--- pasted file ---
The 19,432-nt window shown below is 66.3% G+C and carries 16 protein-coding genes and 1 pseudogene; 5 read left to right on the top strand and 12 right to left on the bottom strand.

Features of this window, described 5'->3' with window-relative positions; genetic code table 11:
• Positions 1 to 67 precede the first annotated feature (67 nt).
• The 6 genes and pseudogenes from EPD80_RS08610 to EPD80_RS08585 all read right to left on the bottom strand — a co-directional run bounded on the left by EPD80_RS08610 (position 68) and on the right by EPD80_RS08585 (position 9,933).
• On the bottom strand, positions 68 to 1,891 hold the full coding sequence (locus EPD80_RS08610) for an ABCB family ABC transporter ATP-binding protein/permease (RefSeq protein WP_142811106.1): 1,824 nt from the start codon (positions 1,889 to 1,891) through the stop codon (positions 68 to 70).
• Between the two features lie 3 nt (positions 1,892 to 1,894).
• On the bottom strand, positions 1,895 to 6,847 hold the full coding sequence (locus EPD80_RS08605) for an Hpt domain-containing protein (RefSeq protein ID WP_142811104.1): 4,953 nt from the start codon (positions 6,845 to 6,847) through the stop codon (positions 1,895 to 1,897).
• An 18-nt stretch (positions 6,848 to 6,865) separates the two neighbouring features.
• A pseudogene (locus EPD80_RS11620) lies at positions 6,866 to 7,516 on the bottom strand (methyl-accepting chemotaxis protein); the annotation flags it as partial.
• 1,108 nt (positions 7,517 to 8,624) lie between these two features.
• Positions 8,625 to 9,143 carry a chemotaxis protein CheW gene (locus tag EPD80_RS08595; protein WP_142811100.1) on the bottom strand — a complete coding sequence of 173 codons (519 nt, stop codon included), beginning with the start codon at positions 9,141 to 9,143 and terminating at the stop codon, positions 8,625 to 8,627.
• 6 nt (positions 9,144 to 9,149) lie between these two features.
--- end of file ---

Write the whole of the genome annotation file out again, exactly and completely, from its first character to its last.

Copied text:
The 19,432-nt window shown below is 66.3% G+C and carries 16 protein-coding genes and 1 pseudogene; 5 read left to right on the top strand and 12 right to left on the bottom strand.

Features of this window, described 5'->3' with window-relative positions; genetic code table 11:
• Positions 1 to 67 precede the first annotated feature (67 nt).
• The 6 genes and pseudogenes from EPD80_RS08610 to EPD80_RS08585 all read right to left on the bottom strand — a co-directional run bounded on the left by EPD80_RS08610 (position 68) and on the right by EPD80_RS08585 (position 9,933).
• On the bottom strand, positions 68 to 1,891 hold the full coding sequence (locus EPD80_RS08610) for an ABCB family ABC transporter ATP-binding protein/permease (RefSeq protein WP_142811106.1): 1,824 nt from the start codon (positions 1,889 to 1,891) through the stop codon (positions 68 to 70).
• Between the two features lie 3 nt (positions 1,892 to 1,894).
• On the bottom strand, positions 1,895 to 6,847 hold the full coding sequence (locus EPD80_RS08605) for an Hpt domain-containing protein (RefSeq protein ID WP_142811104.1): 4,953 nt from the start codon (positions 6,845 to 6,847) through the stop codon (positions 1,895 to 1,897).
• An 18-nt stretch (positions 6,848 to 6,865) separates the two neighbouring features.
• A pseudogene (locus EPD80_RS11620) lies at positions 6,866 to 7,516 on the bottom strand (methyl-accepting chemotaxis protein); the annotation flags it as partial.
• 1,108 nt (positions 7,517 to 8,624) lie between these two features.
• Positions 8,625 to 9,143 carry a chemotaxis protein CheW gene (locus tag EPD80_RS08595; protein WP_142811100.1) on the bottom strand — a complete coding sequence of 173 codons (519 nt, stop codon included), beginning with the start codon at positions 9,141 to 9,143 and terminating at the stop codon, positions 8,625 to 8,627.
• 6 nt (positions 9,144 to 9,149) lie between these two features.